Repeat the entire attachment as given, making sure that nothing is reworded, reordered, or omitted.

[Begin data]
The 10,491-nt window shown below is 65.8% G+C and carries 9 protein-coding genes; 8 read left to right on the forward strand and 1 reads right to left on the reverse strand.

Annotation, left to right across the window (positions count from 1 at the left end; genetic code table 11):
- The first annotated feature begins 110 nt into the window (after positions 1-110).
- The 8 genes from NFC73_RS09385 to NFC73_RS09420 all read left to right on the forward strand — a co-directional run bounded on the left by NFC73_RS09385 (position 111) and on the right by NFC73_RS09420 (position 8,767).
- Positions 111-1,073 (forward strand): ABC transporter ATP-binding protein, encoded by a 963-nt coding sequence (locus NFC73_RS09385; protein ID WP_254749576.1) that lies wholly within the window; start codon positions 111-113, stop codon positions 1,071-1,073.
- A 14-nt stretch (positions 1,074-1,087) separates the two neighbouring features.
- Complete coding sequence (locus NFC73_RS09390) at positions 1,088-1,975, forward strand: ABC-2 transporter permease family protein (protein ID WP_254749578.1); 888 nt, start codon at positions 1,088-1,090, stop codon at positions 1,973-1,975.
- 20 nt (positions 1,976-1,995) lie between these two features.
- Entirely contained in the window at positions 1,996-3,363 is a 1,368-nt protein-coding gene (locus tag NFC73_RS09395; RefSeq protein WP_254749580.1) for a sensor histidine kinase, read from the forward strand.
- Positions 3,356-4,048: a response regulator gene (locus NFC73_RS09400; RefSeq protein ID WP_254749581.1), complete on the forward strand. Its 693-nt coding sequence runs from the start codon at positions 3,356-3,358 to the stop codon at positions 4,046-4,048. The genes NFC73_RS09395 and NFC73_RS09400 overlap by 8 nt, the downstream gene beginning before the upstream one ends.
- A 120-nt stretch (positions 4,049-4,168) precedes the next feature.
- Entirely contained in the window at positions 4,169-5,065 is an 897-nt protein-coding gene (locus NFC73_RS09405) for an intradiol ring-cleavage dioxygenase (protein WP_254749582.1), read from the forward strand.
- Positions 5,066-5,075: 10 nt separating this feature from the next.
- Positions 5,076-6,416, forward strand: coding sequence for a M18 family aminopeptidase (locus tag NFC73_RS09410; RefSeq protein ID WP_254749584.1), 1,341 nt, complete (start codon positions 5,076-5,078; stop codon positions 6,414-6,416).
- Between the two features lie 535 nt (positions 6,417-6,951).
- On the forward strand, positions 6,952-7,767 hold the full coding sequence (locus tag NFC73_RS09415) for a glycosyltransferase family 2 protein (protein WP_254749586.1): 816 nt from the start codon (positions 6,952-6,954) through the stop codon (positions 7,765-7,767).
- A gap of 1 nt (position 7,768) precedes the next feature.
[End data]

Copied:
The 10,491-nt window shown below is 65.8% G+C and carries 9 protein-coding genes; 8 read left to right on the forward strand and 1 reads right to left on the reverse strand.

Annotation, left to right across the window (positions count from 1 at the left end; genetic code table 11):
- The first annotated feature begins 110 nt into the window (after positions 1-110).
- The 8 genes from NFC73_RS09385 to NFC73_RS09420 all read left to right on the forward strand — a co-directional run bounded on the left by NFC73_RS09385 (position 111) and on the right by NFC73_RS09420 (position 8,767).
- Positions 111-1,073 (forward strand): ABC transporter ATP-binding protein, encoded by a 963-nt coding sequence (locus NFC73_RS09385; protein ID WP_254749576.1) that lies wholly within the window; start codon positions 111-113, stop codon positions 1,071-1,073.
- A 14-nt stretch (positions 1,074-1,087) separates the two neighbouring features.
- Complete coding sequence (locus NFC73_RS09390) at positions 1,088-1,975, forward strand: ABC-2 transporter permease family protein (protein ID WP_254749578.1); 888 nt, start codon at positions 1,088-1,090, stop codon at positions 1,973-1,975.
- 20 nt (positions 1,976-1,995) lie between these two features.
- Entirely contained in the window at positions 1,996-3,363 is a 1,368-nt protein-coding gene (locus tag NFC73_RS09395; RefSeq protein WP_254749580.1) for a sensor histidine kinase, read from the forward strand.
- Positions 3,356-4,048: a response regulator gene (locus NFC73_RS09400; RefSeq protein ID WP_254749581.1), complete on the forward strand. Its 693-nt coding sequence runs from the start codon at positions 3,356-3,358 to the stop codon at positions 4,046-4,048. The genes NFC73_RS09395 and NFC73_RS09400 overlap by 8 nt, the downstream gene beginning before the upstream one ends.
- A 120-nt stretch (positions 4,049-4,168) precedes the next feature.
- Entirely contained in the window at positions 4,169-5,065 is an 897-nt protein-coding gene (locus NFC73_RS09405) for an intradiol ring-cleavage dioxygenase (protein WP_254749582.1), read from the forward strand.
- Positions 5,066-5,075: 10 nt separating this feature from the next.
- Positions 5,076-6,416, forward strand: coding sequence for a M18 family aminopeptidase (locus tag NFC73_RS09410; RefSeq protein ID WP_254749584.1), 1,341 nt, complete (start codon positions 5,076-5,078; stop codon positions 6,414-6,416).
- Between the two features lie 535 nt (positions 6,417-6,951).
- On the forward strand, positions 6,952-7,767 hold the full coding sequence (locus tag NFC73_RS09415) for a glycosyltransferase family 2 protein (protein WP_254749586.1): 816 nt from the start codon (positions 6,952-6,954) through the stop codon (positions 7,765-7,767).
- A gap of 1 nt (position 7,768) precedes the next feature.